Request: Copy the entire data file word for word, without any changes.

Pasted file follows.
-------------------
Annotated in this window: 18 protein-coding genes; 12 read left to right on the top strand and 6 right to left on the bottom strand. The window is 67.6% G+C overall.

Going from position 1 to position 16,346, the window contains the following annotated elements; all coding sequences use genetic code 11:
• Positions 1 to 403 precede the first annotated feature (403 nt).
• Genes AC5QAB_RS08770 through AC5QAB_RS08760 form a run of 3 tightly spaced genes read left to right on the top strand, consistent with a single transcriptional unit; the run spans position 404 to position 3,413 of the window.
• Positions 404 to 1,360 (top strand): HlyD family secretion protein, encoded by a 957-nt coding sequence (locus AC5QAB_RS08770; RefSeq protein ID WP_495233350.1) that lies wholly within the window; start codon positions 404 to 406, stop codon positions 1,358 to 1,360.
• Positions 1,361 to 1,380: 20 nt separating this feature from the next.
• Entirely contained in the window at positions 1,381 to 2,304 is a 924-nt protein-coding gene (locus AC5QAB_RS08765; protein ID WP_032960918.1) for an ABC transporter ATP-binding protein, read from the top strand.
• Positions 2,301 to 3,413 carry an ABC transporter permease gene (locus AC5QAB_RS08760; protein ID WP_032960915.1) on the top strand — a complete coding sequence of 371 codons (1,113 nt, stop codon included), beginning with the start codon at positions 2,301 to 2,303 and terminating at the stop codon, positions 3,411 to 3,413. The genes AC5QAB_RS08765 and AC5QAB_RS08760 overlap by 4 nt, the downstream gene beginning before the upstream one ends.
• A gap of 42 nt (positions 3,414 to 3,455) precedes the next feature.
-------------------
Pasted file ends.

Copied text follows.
Annotated in this window: 18 protein-coding genes; 12 read left to right on the top strand and 6 right to left on the bottom strand. The window is 67.6% G+C overall.

Going from position 1 to position 16,346, the window contains the following annotated elements; all coding sequences use genetic code 11:
• Positions 1 to 403 precede the first annotated feature (403 nt).
• Genes AC5QAB_RS08770 through AC5QAB_RS08760 form a run of 3 tightly spaced genes read left to right on the top strand, consistent with a single transcriptional unit; the run spans position 404 to position 3,413 of the window.
• Positions 404 to 1,360 (top strand): HlyD family secretion protein, encoded by a 957-nt coding sequence (locus AC5QAB_RS08770; RefSeq protein ID WP_495233350.1) that lies wholly within the window; start codon positions 404 to 406, stop codon positions 1,358 to 1,360.
• Positions 1,361 to 1,380: 20 nt separating this feature from the next.
• Entirely contained in the window at positions 1,381 to 2,304 is a 924-nt protein-coding gene (locus AC5QAB_RS08765; protein ID WP_032960918.1) for an ABC transporter ATP-binding protein, read from the top strand.
• Positions 2,301 to 3,413 carry an ABC transporter permease gene (locus AC5QAB_RS08760; protein ID WP_032960915.1) on the top strand — a complete coding sequence of 371 codons (1,113 nt, stop codon included), beginning with the start codon at positions 2,301 to 2,303 and terminating at the stop codon, positions 3,411 to 3,413. The genes AC5QAB_RS08765 and AC5QAB_RS08760 overlap by 4 nt, the downstream gene beginning before the upstream one ends.
• A gap of 42 nt (positions 3,414 to 3,455) precedes the next feature.